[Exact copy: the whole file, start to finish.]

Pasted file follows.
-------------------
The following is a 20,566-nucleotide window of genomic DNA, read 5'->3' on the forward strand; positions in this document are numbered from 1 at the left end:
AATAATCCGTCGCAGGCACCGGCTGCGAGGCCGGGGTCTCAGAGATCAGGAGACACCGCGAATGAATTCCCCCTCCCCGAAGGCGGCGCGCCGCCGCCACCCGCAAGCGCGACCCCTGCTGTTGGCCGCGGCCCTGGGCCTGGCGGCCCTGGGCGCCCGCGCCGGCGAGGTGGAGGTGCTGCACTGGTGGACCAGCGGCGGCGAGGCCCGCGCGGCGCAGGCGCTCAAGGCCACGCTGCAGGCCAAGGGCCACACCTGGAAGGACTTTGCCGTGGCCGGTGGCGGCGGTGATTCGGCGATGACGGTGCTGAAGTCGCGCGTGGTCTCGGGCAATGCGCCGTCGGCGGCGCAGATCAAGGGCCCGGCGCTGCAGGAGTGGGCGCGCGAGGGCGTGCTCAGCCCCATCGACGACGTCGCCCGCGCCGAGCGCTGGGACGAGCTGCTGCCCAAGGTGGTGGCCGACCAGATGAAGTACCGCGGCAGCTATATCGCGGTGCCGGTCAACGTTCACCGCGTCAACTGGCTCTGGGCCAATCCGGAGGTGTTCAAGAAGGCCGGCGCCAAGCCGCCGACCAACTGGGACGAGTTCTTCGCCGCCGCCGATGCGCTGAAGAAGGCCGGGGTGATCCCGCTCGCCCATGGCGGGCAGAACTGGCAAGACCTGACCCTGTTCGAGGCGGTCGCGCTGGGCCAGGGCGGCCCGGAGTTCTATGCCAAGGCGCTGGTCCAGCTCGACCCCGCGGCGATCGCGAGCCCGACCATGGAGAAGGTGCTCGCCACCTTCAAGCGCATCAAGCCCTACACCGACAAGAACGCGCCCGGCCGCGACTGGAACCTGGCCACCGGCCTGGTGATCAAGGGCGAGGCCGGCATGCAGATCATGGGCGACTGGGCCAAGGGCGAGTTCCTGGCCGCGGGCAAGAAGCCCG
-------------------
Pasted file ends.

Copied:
The following is a 20,566-nucleotide window of genomic DNA, read 5'->3' on the forward strand; positions in this document are numbered from 1 at the left end:
AATAATCCGTCGCAGGCACCGGCTGCGAGGCCGGGGTCTCAGAGATCAGGAGACACCGCGAATGAATTCCCCCTCCCCGAAGGCGGCGCGCCGCCGCCACCCGCAAGCGCGACCCCTGCTGTTGGCCGCGGCCCTGGGCCTGGCGGCCCTGGGCGCCCGCGCCGGCGAGGTGGAGGTGCTGCACTGGTGGACCAGCGGCGGCGAGGCCCGCGCGGCGCAGGCGCTCAAGGCCACGCTGCAGGCCAAGGGCCACACCTGGAAGGACTTTGCCGTGGCCGGTGGCGGCGGTGATTCGGCGATGACGGTGCTGAAGTCGCGCGTGGTCTCGGGCAATGCGCCGTCGGCGGCGCAGATCAAGGGCCCGGCGCTGCAGGAGTGGGCGCGCGAGGGCGTGCTCAGCCCCATCGACGACGTCGCCCGCGCCGAGCGCTGGGACGAGCTGCTGCCCAAGGTGGTGGCCGACCAGATGAAGTACCGCGGCAGCTATATCGCGGTGCCGGTCAACGTTCACCGCGTCAACTGGCTCTGGGCCAATCCGGAGGTGTTCAAGAAGGCCGGCGCCAAGCCGCCGACCAACTGGGACGAGTTCTTCGCCGCCGCCGATGCGCTGAAGAAGGCCGGGGTGATCCCGCTCGCCCATGGCGGGCAGAACTGGCAAGACCTGACCCTGTTCGAGGCGGTCGCGCTGGGCCAGGGCGGCCCGGAGTTCTATGCCAAGGCGCTGGTCCAGCTCGACCCCGCGGCGATCGCGAGCCCGACCATGGAGAAGGTGCTCGCCACCTTCAAGCGCATCAAGCCCTACACCGACAAGAACGCGCCCGGCCGCGACTGGAACCTGGCCACCGGCCTGGTGATCAAGGGCGAGGCCGGCATGCAGATCATGGGCGACTGGGCCAAGGGCGAGTTCCTGGCCGCGGGCAAGAAGCCCG